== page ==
When I discovered that my friend Alan Cornett would be in London this month, an idea came to me: why not ask him to drop in on the new headquarters of R. L. Allan with camera in hand? Alan and I share a lot of interests, and his blog Pinstripe Pulpit is not to be missed. He embraced the notion and took time out of his schedule to sit down with Ian Metcalfe, the new director of R. L. Allan. Below is his report. Thank you, Alan! -- JMB Ian Metcalfe

Who would have imagined in the age of iPads and bonded leather a Bible publisher specializing in deluxe bindings would see growth that doubled its size over the past decade? But R.L. Allan Bibles cannot keep its ESV editions in stock because of intense demand. New owner Ian Metcalfe sees a bright future for the 150 year old company.



While the King James Longprimer is still Allan’s bread and butter, it is “the Internet and the ESV that have driven our growth,” Ian told me over coffee and M&S flapjack bites in his Tolworth warehouse. The space is neat and clean, freshly stocked with boxes shipped from the old Allan headquarters in Glasgow. Every Allan’s customer loves the trademark blue box. Being surrounded with stacks of them will make you downright giddy.




Ian Metcalfe is the nephew of former Allan’s owner Nicholas Gray, taking over the enterprise along with his wife Dominique on November 27, 2013. Gray still consults, and visits with Metcalfe monthly, but Ian brings extensive Bible publishing experience himself. Formerly at HarperCollins, and now Publishing Director at Hodder & Stoughton, he was instrumental in bringing a number of translations to the UK public. In his job with major Bible publishers, he has even sold unbound printed sheets to R.L. Allan over the years. Allan’s NIV Versa type edition actually was set by Ian in his day job.

The US is the biggest driver of Allan’s sales with 70% of its Bibles going to the States. Only 15% stay in the UK. Despite its wide popularity, NIV editions make up only a small portion of Allan’s sales. “NIV readers are not as interested in the physical book,” Ian observed.



Ian explained that the large Bible publishers, many of them suppliers of unbound sheets to R.L. Allan, are happy about Allan’s existence. With Allan’s filling the high end Bible niche, the big boys don’t feel the pressure to offer fine editions in every color. At the same time, Allan’s has shown there is a real demand for quality Bibles, which has lead to a revived interest in producing for the high end market from some larger houses. Ian was complimentary of Cambridge’s work, and also of Crossway. Despite its short time as a Bible publisher, and its non-profit status, he admired Crossway’s aggressiveness in reacting to the market and producing quality Bibles.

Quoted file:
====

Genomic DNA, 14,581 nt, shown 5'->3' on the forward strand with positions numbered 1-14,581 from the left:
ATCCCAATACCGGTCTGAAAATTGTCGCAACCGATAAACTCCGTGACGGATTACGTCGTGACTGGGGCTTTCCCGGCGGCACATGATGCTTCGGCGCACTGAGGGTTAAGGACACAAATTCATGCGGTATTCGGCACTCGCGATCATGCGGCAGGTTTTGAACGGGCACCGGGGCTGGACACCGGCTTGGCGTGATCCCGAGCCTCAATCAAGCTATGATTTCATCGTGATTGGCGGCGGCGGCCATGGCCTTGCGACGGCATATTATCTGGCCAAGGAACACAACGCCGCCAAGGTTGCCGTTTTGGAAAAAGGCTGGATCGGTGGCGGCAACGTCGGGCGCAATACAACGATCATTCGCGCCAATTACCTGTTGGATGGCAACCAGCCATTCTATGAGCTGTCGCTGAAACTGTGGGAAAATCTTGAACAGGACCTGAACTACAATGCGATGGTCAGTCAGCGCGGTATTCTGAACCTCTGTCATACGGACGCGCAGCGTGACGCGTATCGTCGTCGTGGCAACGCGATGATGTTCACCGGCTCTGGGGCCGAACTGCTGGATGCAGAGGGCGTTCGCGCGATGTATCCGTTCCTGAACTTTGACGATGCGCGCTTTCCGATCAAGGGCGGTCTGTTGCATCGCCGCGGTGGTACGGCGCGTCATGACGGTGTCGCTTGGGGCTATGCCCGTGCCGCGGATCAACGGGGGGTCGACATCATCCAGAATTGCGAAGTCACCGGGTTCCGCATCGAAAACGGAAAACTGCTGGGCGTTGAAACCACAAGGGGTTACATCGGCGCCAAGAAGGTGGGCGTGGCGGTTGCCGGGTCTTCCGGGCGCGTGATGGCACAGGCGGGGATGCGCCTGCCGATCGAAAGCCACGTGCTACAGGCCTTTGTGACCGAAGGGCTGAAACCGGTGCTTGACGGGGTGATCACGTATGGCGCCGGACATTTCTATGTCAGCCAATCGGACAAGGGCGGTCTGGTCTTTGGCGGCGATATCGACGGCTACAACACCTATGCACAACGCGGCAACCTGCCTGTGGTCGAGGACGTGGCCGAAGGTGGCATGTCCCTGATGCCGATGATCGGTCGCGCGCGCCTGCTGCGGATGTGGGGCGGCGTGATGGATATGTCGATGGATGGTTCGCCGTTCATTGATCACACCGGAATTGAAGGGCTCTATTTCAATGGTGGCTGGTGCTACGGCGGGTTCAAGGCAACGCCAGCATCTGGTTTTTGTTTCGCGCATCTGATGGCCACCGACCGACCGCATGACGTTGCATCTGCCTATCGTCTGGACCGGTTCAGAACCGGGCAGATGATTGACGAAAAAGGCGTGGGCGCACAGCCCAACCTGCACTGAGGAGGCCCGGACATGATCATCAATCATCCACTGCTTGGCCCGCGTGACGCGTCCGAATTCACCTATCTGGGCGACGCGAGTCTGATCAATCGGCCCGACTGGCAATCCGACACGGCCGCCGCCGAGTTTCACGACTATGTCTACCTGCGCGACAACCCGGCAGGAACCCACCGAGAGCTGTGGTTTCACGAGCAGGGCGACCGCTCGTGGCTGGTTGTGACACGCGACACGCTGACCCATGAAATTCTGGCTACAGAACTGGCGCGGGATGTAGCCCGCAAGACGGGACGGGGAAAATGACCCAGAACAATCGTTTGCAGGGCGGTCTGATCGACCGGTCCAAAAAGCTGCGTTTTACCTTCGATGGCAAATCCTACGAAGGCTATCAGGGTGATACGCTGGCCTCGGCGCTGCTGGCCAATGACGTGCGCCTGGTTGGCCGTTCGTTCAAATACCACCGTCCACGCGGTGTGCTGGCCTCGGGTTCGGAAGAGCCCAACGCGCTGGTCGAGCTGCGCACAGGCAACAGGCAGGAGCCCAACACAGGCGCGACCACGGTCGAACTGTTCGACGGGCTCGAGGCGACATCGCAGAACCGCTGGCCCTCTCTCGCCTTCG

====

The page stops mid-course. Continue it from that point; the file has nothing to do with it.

The perennial production challenge for R.L. Allan is binding. Ian explained that meeting the printing demand is never a problem, but the handmade nature of their bindings means there are only so many Bibles that can be bound. Allan’s lovely art-gilt edges, for example, can only be done by two firms in the UK. He constantly is exploring additional options that meet the standards Allan’s has set.



Ian is well aware of the constant push for opaque paper, and we joked about the mythical thinline with completely opaque paper Bible. He also brought up the concern for proper text line matching, something he said he is “passionate” about, but also mentioned unique challenges like the possible distraction of line matching with verse.

During the course of our conversation Ian shared some thoughts about the gender inclusive language translation debate. “It’s not gender inclusivity,” Ian said, “but gender accuracy.” That is, translators are trying to capture the intent of the text, not bending to a social agenda. While the NIV 2011 has received most of the press over the issue, “the existence of the ESV opened the way for the NIV 2011. The ESV showed gender inclusive could be done.” The market would accept gender inclusive language after all.

In the future R.L. Allan wants to maintain its classic editions backlist while exploring new options. Ian indicated a particular desire to expand the Longprimer format into different translations, and showed me the newly restocked KJV Longprimer colors. The NLT edition is scheduled for release in February.



I didn’t want to leave the warehouse empty handed, and hinted about buying one of Allan’s website password protected hymnals for my wife. Ian politely declined to sell me one. I did end up with a red Allan’s journal, which includes the challenge of finding something profound enough to write in such a gorgeous blank canvas.

R.L. Allan has survived for a century and a half. With Ian and Dominique at the helm, Allan’s seems to be in good hands for another generation.